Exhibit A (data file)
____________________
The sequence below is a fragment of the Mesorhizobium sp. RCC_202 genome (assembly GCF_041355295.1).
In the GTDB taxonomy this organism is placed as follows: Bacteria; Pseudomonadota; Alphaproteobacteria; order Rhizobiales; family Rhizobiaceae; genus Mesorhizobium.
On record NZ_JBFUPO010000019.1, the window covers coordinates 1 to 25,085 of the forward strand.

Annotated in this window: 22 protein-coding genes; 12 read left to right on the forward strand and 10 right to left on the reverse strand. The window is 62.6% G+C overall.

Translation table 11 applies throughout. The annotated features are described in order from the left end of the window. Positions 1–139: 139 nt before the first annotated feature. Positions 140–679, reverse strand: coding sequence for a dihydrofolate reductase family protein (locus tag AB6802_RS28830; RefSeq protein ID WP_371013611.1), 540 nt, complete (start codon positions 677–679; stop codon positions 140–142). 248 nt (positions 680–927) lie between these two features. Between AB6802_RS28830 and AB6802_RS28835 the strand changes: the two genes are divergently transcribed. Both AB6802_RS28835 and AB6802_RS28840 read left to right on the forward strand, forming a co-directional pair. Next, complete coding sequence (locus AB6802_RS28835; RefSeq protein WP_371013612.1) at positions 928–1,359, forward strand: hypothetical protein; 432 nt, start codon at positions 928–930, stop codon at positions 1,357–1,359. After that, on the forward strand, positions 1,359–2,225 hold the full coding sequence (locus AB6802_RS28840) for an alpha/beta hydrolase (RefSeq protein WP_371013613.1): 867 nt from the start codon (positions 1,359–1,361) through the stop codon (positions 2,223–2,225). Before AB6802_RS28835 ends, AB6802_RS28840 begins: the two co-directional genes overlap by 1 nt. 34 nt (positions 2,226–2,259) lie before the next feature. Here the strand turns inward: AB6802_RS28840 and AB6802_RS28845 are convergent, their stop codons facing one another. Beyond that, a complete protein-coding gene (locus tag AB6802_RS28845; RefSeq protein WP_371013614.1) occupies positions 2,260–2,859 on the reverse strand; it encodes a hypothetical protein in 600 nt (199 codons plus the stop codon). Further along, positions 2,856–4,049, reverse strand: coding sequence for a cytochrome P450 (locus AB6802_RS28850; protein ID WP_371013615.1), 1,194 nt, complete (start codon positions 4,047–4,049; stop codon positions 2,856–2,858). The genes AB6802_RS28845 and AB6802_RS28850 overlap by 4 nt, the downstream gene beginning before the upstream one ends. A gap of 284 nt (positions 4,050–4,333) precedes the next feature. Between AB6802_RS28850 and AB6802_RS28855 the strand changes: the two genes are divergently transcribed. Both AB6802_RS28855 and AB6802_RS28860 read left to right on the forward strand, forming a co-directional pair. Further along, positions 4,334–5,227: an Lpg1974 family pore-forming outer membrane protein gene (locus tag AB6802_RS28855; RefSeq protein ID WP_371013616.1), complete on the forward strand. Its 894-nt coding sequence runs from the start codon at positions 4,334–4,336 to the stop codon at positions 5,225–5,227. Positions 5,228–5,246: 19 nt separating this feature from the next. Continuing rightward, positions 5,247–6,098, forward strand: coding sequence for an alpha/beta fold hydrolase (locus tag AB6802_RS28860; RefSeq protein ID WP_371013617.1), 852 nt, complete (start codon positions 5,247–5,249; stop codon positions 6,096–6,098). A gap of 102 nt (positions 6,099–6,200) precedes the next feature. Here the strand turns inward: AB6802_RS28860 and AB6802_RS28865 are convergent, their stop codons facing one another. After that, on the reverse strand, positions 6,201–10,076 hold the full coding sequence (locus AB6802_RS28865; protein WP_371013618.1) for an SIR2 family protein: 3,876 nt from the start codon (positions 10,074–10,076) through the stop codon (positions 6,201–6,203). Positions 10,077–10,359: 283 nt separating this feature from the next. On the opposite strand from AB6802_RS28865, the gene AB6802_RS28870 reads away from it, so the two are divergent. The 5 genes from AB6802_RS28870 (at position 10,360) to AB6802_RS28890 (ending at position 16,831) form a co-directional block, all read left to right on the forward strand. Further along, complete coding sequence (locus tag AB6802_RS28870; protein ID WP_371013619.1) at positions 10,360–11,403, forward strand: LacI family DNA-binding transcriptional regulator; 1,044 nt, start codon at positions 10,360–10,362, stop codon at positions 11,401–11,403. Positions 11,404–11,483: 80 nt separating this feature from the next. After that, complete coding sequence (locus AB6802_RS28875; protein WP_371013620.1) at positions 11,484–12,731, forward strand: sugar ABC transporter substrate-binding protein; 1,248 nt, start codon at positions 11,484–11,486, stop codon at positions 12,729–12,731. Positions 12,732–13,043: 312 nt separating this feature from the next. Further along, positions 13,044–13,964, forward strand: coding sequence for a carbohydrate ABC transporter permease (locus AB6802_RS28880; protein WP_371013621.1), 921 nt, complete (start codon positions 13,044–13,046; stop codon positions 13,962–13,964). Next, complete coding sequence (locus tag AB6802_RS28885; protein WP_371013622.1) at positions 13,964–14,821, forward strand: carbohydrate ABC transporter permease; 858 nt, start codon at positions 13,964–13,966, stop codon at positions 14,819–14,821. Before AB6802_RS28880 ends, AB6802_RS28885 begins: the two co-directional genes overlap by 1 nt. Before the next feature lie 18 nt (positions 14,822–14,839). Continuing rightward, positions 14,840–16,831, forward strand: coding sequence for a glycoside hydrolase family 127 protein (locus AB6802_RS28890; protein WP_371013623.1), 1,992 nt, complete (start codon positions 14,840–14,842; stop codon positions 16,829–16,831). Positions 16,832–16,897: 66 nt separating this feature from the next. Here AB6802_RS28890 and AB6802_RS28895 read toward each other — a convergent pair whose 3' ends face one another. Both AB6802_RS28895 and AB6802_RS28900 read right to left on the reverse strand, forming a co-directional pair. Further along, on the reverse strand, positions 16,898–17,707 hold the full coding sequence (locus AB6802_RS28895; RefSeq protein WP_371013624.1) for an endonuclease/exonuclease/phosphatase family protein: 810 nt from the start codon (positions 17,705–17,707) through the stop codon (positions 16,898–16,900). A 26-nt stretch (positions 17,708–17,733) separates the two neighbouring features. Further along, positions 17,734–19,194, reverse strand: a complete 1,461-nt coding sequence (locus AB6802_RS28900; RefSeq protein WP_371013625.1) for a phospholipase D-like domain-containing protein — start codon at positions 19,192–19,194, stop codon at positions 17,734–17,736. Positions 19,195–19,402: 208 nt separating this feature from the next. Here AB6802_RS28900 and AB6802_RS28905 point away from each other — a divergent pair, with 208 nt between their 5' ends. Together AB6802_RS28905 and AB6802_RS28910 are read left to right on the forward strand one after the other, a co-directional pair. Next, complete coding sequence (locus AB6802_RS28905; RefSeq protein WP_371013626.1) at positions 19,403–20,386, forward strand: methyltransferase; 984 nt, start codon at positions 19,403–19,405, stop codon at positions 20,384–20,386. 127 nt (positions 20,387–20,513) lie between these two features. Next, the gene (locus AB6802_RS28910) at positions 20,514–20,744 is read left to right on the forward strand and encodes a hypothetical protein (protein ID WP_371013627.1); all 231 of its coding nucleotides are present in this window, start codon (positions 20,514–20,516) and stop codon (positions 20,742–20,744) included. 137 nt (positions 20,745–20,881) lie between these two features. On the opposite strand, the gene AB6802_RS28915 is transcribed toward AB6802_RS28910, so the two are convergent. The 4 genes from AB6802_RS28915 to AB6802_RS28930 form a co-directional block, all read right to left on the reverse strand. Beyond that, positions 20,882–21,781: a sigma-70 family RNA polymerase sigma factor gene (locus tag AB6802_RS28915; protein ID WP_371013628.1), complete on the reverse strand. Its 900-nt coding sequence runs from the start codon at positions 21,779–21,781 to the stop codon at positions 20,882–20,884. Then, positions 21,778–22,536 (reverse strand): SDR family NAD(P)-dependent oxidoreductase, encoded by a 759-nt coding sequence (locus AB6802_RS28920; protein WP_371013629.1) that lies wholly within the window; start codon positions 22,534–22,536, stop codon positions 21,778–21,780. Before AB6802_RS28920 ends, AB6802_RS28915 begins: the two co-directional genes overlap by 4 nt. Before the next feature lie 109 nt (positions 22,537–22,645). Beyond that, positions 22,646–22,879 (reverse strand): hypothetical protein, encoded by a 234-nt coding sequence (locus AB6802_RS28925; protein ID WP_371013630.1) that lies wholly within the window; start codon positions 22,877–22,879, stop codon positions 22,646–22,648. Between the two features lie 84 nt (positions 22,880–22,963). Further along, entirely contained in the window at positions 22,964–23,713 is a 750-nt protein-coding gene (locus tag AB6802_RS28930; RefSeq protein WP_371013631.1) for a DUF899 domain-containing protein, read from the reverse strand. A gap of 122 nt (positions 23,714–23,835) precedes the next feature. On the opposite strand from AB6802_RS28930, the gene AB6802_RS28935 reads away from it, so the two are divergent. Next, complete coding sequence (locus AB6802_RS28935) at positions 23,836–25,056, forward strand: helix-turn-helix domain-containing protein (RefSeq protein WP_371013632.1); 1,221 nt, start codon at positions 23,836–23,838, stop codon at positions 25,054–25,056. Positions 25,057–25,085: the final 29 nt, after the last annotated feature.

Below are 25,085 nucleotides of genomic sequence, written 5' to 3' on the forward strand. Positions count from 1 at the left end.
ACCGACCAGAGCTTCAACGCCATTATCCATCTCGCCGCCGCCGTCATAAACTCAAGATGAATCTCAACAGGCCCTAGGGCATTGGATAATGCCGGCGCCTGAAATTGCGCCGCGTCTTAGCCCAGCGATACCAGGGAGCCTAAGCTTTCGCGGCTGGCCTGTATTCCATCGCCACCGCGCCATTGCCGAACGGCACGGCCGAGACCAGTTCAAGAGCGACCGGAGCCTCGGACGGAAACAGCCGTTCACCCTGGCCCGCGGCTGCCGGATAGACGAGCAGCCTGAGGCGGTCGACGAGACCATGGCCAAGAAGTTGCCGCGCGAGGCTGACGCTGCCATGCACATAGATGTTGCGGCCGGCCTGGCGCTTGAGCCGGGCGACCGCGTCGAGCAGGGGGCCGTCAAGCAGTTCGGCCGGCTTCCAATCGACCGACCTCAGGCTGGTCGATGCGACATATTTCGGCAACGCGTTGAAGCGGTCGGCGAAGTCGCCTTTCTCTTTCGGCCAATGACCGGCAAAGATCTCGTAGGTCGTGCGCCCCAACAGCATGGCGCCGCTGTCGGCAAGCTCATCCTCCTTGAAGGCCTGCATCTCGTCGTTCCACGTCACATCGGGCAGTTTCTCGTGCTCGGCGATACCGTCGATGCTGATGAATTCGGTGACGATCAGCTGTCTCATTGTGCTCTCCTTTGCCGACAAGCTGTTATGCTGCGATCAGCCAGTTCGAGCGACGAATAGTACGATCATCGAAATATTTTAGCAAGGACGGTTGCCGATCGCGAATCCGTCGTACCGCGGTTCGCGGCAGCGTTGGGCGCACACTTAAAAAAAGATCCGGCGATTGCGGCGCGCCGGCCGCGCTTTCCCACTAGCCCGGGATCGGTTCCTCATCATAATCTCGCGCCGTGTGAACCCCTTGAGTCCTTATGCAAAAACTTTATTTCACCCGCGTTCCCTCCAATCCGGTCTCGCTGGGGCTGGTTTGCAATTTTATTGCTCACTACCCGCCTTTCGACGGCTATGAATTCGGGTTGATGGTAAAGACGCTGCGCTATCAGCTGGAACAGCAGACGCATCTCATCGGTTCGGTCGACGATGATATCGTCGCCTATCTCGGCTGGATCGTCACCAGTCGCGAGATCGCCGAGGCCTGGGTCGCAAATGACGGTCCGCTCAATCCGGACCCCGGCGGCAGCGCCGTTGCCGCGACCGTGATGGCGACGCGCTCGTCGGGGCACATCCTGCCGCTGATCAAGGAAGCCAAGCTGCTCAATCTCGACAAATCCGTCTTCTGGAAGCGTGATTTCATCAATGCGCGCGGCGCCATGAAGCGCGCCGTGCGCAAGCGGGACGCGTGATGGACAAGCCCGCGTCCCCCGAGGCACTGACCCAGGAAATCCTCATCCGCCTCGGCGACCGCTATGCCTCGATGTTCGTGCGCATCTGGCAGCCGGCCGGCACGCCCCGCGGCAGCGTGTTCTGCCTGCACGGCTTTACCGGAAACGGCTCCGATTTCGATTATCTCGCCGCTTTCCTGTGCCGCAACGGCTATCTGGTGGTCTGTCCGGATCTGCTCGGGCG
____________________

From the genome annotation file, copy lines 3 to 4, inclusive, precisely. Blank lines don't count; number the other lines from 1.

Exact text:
On record NZ_JBFUPO010000019.1, the window covers coordinates 1 to 25,085 of the forward strand.

Annotated in this window: 22 protein-coding genes; 12 read left to right on the forward strand and 10 right to left on the reverse strand. The window is 62.6% G+C overall.